This article is a decent overview of the basics of case cooling:

https://www.howtogeek.com/303078/how-to-manage-your-pcs-fans-for-optimal-airflow-and-cooling/

If it was me, since I can put together PCs myself, I would start with the stock case fan setup and then measure the temps under heavy loads (e.g. Furmark plus CPU heat test(s)) and then decide whether or not more fans were needed.
MahrinSkel
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Reply #3036 on: June 08, 2019, 01:50:49 AM

8 GB is not enough for Chrome all by itself. Hell 16 GB is not enough for Chrome.

This is a little overstated. I have about 50 Chrome tabs open and haven't rebooted in over a month, and Chrome is only taking up 3GB. I did occasionally have to kill and restart Chrome when i had 8GB, but since the new system (with 16) I have never had to unless some particular page was misbehaving.

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Salamok
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Reply #3037 on: June 12, 2019, 11:27:21 AM

Ryzen 3's release on July 7th or something, If you are considering a Ryzen based system waiting 3 weeks is probably worth it.
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Reply #3038 on: June 13, 2019, 04:07:18 PM

Ryzen 3's release on July 7th or something, If you are considering a Ryzen based system waiting 3 weeks is probably worth it.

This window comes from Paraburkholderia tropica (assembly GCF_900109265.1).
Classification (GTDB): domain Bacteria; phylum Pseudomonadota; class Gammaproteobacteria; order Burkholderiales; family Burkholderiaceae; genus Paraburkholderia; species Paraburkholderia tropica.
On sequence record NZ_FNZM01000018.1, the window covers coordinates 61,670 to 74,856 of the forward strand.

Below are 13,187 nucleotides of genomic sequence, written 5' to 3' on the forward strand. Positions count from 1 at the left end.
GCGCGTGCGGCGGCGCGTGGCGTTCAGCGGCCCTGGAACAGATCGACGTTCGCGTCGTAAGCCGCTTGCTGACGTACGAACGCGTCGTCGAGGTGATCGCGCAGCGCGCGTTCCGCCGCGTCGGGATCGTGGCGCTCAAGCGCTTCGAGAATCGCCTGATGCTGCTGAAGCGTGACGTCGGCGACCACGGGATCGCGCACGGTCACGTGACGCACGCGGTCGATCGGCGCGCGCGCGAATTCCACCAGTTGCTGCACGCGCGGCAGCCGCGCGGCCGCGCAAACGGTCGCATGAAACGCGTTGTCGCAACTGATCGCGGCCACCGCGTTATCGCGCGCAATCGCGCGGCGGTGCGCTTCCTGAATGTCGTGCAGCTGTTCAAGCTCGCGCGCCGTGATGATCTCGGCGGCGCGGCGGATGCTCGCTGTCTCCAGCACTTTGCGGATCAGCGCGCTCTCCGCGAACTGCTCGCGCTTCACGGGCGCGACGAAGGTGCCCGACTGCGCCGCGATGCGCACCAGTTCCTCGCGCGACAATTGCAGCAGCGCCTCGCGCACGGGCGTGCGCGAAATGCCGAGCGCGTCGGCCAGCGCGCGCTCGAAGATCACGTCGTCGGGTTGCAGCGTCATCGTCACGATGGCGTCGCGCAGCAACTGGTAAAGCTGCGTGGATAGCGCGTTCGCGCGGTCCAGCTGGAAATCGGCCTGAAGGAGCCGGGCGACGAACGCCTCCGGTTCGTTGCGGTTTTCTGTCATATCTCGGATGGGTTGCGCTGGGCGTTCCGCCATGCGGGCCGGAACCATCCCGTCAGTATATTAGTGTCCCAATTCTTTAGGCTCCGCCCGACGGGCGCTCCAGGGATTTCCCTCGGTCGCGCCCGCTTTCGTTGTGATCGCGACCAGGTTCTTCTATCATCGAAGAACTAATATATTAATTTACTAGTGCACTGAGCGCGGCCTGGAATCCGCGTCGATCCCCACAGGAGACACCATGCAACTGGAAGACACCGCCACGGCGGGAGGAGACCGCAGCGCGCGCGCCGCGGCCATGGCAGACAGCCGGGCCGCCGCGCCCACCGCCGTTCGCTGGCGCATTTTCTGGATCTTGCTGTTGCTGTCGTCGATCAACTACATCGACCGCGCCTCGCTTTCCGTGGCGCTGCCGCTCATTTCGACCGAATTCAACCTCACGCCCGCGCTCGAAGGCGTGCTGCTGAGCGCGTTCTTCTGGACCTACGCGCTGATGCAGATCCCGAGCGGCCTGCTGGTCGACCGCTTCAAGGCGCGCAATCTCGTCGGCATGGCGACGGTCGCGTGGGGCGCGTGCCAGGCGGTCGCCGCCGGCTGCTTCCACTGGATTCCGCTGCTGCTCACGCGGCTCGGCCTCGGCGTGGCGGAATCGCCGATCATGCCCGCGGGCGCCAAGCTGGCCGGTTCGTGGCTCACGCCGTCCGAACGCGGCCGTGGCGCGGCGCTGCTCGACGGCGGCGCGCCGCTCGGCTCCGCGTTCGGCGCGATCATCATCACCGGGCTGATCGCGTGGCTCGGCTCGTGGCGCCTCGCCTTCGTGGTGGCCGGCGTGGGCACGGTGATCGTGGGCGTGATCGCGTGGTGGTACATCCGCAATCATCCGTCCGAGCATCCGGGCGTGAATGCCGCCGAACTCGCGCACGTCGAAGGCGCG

Getting the right motherboard might be a pain though.

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Reply #3039 on: June 14, 2019, 02:03:25 PM

First thing, though, is don't get rid of that 15" MacBook Pro. The 2015 model is the last of the good designs before Apple screwed it all up.

Sorry has been a bit since I read this thread but I feel like I need to say I'm WAY ahead of you here. I have the same one for work purposes and IBM will have to pry it from my cold, dead hands.

Why am I homeless?  Why do all you motherfuckers need homes is the real question.
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Sky
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Reply #3040 on: June 14, 2019, 02:21:14 PM

What's wrong with current macbooks? I've been pretty happy with mine. The touchbar is gimmicky, but that's Apple for you.

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Reply #3041 on: June 14, 2019, 02:37:12 PM

Trippy - Reading those links. Appreciate your input very much.

The GPU adventure never ends. My Win box has a GTX 650 Ti and that is probably good enough for her (which is how I manage to get into trouble a lot). I'm going to review the various GTX parts and decide eventually.

What's wrong with current macbooks? I've been pretty happy with mine. The touchbar is gimmicky, but that's Apple for you.

https://www.digitaltrends.com/computing/macbook-pro-2018-disaster/

EDIT: Also https://www.digitaltrends.com/laptop-reviews/macbook-pro-15-2019-review/